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Discussion Forum : Scriptures and Doctrine : The Nestle Greek Text

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 Re: Re: Ccchhhrrriiisss

Dear Cccchhhrrriiisss:

As the years have progressed, I believe that Satan is behind the modern translations. The once great soul winning denominations have been reduced to social clubs by means of modernist translations that question every important doctrine needed to get to heaven.

On this thread I have provided insight into the mindset of Westcott and Hort, who are responsible for the creation of “neutral” Textural Criticism, and in the process of their "Revision Committee" were responsible for swapping the Received Text found in the Protestant Bible for the Minority Text found in the Catholic Bible. Now, when a Protestant Christian opens the NIV, NASB, or any of the "newer" Bible versions, he is in effect opening up the Catholic Bible unawares.

The”analysis” made by you Ccchhhrrriiisss is flawed. We have a Bible, that has been handed down to us by the Disciples & Apostles. It was created in Koine Greek, and the language is a dead language. What does that mean? The meaning of the words are frozen in time. There is no confusion as to the meaning of the words-their meanings are cast in stone and frozen. Ccchhhrrriiisss's example of the Mexicans translating English (which is a living language, where the meaning of words are in a state of flux and change) to Spanish is absolutely absurd and has no relationship to the translation of the Received Texts and what transpired then. The Received Texts were written in Koine Greek, a language that became a "dead language" approximately 200 years after the Cannon was established,and were then translated into Latin & Greek by Erasmus, and then from there translated into English. This English that we find in the King James is 1611 English, and again is locked in time as of 1611. The English language was not changing dramatically at that time as it is today. England controlled much of the World then, and the language was stable. That is why if we pick up an 1828 Noah Websters American Dictionary of the English Language all of the meanings of words that appear in the Kong James at are not quite clear to us today, COME ALIVE TO US. Also, with the Strongs Concordance we can look up the meanings of the Koine Greek words that are found in the New Testament for further clarification.

What I have posted here documents how Origen and others actually changed the Sacred text to conform with their own heresies. This is the “source material” that created the Catholic Bible and is called the minority text.

The fact that Ccchhhrrriiisss has posted what he has (below my post) reveals to me (again) that he has not read or understood what I have posted. His response is like that of person who is deaf, that is not only trying to respond to a speech, but also telling others while standing on the rooftops that what they heard is wrong. YET, HE NEVER REFUTES WHAT HE THINKS THE OTHER PERSON SAYS, HE JUST SAYS, AS LOUD AS HE CAN THAT THE OTHER PERSON IS WRONG, WRONG, WRONG.

Ccchhhrrrriiisss continues to believe that there are no doctrinal differences that really matter between the NIV and all of the other newer versions and the King James Bible. With him, it is all in the “original source material”. I am very well aware of that. To be very clear, I will state it one more time, without the textural proofs that I normally post to back it up---“THERE IS A DIFFERENCE IN THE ORIGINAL SOURCE MATERIAL. THE RECEIVED TEXT IS THE TEXT “RECEIVED” FROM THE DISCIPLES & APOSTLES AND THE “CHURCH”, AND AMOUNTS TO THE VERY WORDS OF GOD. THE “MINORITY” TEXT IS TEXT CREATED BY ORIGEN AND OTHERS THAT BECAME THE CATHOLIC BIBLE. THE PROTESTANT BIBLE HAS ALWAYS BEEN THE RECEIVED TEXT. THE CATHOLIC BIBLE HAS ALWAYS BEEN THE MINORITY TEXT. THEN, AFTER WESTCOTT AND HORT PERFORMED THEIR “WORK”, THEY SWAPPED THE RECEIVED TEXT WITH THE MINORITY TEXT. SO TODAY, WHEN YOU PICK UP THE NIV OR THE NEWER VERSIONS, YOU MIGHT AS WELL HAVE A CATHOLIC BIBLE IN YOUR HANDS.”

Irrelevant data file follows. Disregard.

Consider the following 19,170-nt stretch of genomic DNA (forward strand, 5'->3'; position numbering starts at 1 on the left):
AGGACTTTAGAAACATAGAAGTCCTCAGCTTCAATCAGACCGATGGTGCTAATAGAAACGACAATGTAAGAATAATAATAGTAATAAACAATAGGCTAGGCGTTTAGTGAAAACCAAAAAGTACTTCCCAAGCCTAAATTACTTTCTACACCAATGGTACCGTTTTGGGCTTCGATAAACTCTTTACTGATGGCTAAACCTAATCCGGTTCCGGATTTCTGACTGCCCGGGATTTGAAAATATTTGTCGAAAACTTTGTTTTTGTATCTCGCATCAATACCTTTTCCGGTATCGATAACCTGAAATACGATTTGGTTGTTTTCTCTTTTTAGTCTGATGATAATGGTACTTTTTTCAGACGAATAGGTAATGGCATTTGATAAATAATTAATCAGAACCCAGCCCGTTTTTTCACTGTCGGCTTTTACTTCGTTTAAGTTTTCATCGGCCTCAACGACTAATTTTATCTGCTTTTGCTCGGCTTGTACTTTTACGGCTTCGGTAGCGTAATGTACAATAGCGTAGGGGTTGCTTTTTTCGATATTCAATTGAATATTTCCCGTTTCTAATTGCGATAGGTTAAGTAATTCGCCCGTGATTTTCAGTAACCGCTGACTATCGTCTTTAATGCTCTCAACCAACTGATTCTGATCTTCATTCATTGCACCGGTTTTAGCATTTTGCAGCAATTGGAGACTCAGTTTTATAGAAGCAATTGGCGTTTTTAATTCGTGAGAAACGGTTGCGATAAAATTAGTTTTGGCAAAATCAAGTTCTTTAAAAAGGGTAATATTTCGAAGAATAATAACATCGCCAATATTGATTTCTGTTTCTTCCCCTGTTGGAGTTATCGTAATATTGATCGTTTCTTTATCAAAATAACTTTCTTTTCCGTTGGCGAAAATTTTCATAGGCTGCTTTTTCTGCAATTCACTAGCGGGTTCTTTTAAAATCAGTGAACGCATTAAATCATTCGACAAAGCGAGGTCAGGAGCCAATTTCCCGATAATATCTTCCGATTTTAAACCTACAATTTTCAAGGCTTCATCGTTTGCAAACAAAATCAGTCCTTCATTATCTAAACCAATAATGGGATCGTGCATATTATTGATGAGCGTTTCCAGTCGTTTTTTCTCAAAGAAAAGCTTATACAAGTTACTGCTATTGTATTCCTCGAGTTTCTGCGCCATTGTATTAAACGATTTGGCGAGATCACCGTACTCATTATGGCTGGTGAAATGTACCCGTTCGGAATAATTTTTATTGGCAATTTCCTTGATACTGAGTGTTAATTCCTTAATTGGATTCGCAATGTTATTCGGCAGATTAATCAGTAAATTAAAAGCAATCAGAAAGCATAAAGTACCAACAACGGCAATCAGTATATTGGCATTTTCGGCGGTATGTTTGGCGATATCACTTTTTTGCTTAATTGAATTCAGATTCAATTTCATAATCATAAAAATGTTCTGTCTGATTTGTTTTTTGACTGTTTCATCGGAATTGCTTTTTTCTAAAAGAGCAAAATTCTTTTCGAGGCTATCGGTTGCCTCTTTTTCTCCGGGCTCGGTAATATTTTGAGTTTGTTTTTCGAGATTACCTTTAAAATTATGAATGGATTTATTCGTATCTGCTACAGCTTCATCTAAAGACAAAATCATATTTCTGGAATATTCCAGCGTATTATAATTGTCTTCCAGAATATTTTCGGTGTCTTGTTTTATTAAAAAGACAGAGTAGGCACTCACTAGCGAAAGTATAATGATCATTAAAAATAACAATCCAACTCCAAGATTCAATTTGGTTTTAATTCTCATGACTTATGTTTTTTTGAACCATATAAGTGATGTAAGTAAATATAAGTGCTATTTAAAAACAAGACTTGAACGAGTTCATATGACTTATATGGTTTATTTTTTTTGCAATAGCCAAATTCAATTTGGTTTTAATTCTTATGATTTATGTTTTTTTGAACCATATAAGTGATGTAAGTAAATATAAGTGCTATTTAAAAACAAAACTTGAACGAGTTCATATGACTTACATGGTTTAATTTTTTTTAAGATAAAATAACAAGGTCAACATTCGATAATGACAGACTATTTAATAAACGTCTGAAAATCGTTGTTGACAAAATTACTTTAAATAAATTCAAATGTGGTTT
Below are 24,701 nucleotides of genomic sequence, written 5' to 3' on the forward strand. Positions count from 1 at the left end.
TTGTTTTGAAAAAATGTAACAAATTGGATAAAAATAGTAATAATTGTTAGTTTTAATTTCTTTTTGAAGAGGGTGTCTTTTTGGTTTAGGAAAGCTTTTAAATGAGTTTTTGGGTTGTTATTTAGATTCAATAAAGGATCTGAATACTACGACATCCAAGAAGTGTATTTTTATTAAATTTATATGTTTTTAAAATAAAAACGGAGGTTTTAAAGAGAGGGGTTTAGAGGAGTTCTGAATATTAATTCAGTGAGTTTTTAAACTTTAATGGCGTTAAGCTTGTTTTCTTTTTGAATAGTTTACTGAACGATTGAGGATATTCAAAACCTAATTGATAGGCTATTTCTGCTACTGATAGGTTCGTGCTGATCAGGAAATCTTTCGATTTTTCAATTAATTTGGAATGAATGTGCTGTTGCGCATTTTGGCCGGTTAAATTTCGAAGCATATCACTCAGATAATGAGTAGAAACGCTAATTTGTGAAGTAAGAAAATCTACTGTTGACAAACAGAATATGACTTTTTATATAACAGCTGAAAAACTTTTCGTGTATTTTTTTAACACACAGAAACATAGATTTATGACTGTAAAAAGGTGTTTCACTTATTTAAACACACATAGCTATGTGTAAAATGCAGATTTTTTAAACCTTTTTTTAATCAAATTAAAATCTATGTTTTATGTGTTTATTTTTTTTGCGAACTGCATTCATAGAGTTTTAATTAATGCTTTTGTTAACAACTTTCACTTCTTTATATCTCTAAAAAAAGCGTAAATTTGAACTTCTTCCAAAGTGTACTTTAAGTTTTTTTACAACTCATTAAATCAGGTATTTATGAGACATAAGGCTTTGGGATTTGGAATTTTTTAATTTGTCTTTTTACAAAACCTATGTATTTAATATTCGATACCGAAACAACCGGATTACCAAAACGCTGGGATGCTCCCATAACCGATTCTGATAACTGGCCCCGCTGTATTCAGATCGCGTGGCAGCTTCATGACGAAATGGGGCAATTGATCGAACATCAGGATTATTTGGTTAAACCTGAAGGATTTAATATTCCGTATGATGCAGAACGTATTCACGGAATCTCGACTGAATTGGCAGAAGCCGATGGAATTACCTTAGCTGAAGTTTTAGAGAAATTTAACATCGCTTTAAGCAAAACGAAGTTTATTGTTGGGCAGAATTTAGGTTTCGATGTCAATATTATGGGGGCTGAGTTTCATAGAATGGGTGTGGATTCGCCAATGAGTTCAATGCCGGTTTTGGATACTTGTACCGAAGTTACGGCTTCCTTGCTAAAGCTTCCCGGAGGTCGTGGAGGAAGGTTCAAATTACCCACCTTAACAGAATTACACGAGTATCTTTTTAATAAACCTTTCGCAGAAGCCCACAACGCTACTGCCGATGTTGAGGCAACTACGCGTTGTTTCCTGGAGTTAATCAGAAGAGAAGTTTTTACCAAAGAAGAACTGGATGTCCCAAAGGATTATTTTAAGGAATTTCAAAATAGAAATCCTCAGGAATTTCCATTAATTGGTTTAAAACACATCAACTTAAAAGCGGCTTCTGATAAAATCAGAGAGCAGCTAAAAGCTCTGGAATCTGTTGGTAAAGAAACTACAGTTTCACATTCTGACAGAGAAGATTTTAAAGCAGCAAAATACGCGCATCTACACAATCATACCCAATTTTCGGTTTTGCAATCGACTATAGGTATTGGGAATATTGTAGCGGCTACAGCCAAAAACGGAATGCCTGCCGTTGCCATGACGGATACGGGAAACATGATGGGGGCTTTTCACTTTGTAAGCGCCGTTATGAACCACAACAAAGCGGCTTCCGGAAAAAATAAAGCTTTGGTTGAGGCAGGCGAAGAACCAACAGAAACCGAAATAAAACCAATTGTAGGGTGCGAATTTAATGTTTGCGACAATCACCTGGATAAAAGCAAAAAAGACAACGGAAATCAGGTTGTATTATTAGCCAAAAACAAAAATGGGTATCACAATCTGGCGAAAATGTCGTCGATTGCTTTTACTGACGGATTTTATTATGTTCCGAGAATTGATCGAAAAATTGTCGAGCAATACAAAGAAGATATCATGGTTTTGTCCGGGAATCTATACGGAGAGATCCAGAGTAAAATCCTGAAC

I truly pray that this opens eyes and hearts in the understanding of this most important issue-Which Version. I have seen so much doctrinal error, even here on sermon index. 30 years ago, that was not the case. The error was always found with the Cults- the Latter Day Saints, JVH, and others. But today, even Christians are reading Bibles that water down sound Christian Doctrine, found in God's Word.

We do not serve a God who causes confusion by providing us with a different Bible (His WORD) that takes away from understanding his Majesty, and Power and will for our lives. We serve a God who provides us with HIS WORD that teaches us:
2 Timothy 1:6-7 KJV
"6. Wherefore I put thee in remembrance that thou stir up the gift of God, which is in thee by the putting on of my hands.
7. For God hath not given us the spirit of fear; but of power, and of love, and of a sound mind."

God bless,


P.S. Ccchhhrrriiisss, I would be interested in a Scholarly debate of this issue. You are a College man that surely knows how to take two sides of the same issue, and be able to be either for or against the other side, no matter what your own internal bias is, don't you? Go back to my first post in this thread, as well as my first post on Philologos' thread of "Why would anyone still read the King James Bible", and refute what I have posted by documentation and source material, not adjectives. Not words like WRONG, UNWISE OR DISHONEST. Those very adjectives, without source material that can be verified, will provide you with a failing grade!



ccchhhrrriiisss wrote:
Hello Stever...
Let's consider some important doctrinal truths that are attacked by the NIV. You should note that most of these omissions are found in the other new versions also, if you want to compare.

The NIV even refutes the idea that the Bible is the preserved, inspired, Word of God.